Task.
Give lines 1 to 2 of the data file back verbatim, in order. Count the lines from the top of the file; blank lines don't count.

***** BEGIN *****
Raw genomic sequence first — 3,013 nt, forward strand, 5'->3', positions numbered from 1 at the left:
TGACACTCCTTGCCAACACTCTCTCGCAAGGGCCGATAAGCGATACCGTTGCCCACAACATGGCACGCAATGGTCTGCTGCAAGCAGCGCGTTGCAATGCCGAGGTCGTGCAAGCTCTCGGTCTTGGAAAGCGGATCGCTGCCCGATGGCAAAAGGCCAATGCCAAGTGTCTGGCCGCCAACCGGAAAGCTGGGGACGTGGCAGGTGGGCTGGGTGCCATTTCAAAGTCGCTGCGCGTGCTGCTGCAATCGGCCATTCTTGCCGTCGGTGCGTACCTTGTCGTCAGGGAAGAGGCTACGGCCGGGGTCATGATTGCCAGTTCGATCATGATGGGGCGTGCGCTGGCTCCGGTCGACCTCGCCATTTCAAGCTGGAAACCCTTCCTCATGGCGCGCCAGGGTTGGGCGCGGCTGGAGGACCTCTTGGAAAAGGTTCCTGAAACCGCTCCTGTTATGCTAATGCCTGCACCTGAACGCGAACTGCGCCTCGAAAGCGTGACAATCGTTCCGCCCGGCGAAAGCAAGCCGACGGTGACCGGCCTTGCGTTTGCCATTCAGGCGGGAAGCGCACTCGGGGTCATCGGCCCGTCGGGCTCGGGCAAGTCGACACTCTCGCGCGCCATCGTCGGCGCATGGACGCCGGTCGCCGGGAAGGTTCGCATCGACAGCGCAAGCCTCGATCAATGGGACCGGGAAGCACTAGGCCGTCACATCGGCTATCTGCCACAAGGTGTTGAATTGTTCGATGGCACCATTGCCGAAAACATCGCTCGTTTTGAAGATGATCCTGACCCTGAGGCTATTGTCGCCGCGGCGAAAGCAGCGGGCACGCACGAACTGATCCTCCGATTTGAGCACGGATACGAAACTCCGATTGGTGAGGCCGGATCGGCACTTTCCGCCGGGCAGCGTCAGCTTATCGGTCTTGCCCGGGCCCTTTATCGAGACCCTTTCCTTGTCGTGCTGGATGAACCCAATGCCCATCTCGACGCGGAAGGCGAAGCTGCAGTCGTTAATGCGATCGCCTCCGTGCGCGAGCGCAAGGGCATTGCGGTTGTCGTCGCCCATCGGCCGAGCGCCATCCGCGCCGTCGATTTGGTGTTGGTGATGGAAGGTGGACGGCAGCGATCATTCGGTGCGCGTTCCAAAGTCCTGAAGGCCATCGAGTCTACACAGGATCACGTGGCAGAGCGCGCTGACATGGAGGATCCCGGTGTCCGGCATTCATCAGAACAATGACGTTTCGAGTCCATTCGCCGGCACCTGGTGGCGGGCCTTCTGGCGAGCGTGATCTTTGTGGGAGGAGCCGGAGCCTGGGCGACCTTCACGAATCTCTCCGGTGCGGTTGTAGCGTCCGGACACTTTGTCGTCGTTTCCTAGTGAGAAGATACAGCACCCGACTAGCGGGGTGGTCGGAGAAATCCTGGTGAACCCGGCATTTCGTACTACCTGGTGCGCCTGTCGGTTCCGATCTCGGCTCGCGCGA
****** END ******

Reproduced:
Raw genomic sequence first — 3,013 nt, forward strand, 5'->3', positions numbered from 1 at the left:
TGACACTCCTTGCCAACACTCTCTCGCAAGGGCCGATAAGCGATACCGTTGCCCACAACATGGCACGCAATGGTCTGCTGCAAGCAGCGCGTTGCAATGCCGAGGTCGTGCAAGCTCTCGGTCTTGGAAAGCGGATCGCTGCCCGATGGCAAAAGGCCAATGCCAAGTGTCTGGCCGCCAACCGGAAAGCTGGGGACGTGGCAGGTGGGCTGGGTGCCATTTCAAAGTCGCTGCGCGTGCTGCTGCAATCGGCCATTCTTGCCGTCGGTGCGTACCTTGTCGTCAGGGAAGAGGCTACGGCCGGGGTCATGATTGCCAGTTCGATCATGATGGGGCGTGCGCTGGCTCCGGTCGACCTCGCCATTTCAAGCTGGAAACCCTTCCTCATGGCGCGCCAGGGTTGGGCGCGGCTGGAGGACCTCTTGGAAAAGGTTCCTGAAACCGCTCCTGTTATGCTAATGCCTGCACCTGAACGCGAACTGCGCCTCGAAAGCGTGACAATCGTTCCGCCCGGCGAAAGCAAGCCGACGGTGACCGGCCTTGCGTTTGCCATTCAGGCGGGAAGCGCACTCGGGGTCATCGGCCCGTCGGGCTCGGGCAAGTCGACACTCTCGCGCGCCATCGTCGGCGCATGGACGCCGGTCGCCGGGAAGGTTCGCATCGACAGCGCAAGCCTCGATCAATGGGACCGGGAAGCACTAGGCCGTCACATCGGCTATCTGCCACAAGGTGTTGAATTGTTCGATGGCACCATTGCCGAAAACATCGCTCGTTTTGAAGATGATCCTGACCCTGAGGCTATTGTCGCCGCGGCGAAAGCAGCGGGCACGCACGAACTGATCCTCCGATTTGAGCACGGATACGAAACTCCGATTGGTGAGGCCGGATCGGCACTTTCCGCCGGGCAGCGTCAGCTTATCGGTCTTGCCCGGGCCCTTTATCGAGACCCTTTCCTTGTCGTGCTGGATGAACCCAATGCCCATCTCGACGCGGAAGGCGAAGCTGCAGTCGTTAATGCGATCGCCTCCGTGCGCGAGCGCAAGGGCATTGCGGTTGTCGTCGCCCATCGGCCGAGCGCCATCCGCGCCGTCGATTTGGTGTTGGTGATGGAAGGTGGACGGCAGCGATCATTCGGTGCGCGTTCCAAAGTCCTGAAGGCCATCGAGTCTACACAGGATCACGTGGCAGAGCGCGCTGACATGGAGGATCCCGGTGTCCGGCATTCATCAGAACAATGACGTTTCGAGTCCATTCGCCGGCACCTGGTGGCGGGCCTTCTGGCGAGCGTGATCTTTGTGGGAGGAGCCGGAGCCTGGGCGACCTTCACGAATCTCTCCGGTGCGGTTGTAGCGTCCGGACACTTTGTCGTCGTTTCCTAGTGAGAAGATACAGCACCCGACTAGCGGGGTGGTCGGAGAAATCCTGGTGAACCCGGCATTTCGTACTACCTGGTGCGCCTGTCGGTTCCGATCTCGGCTCGCGCGA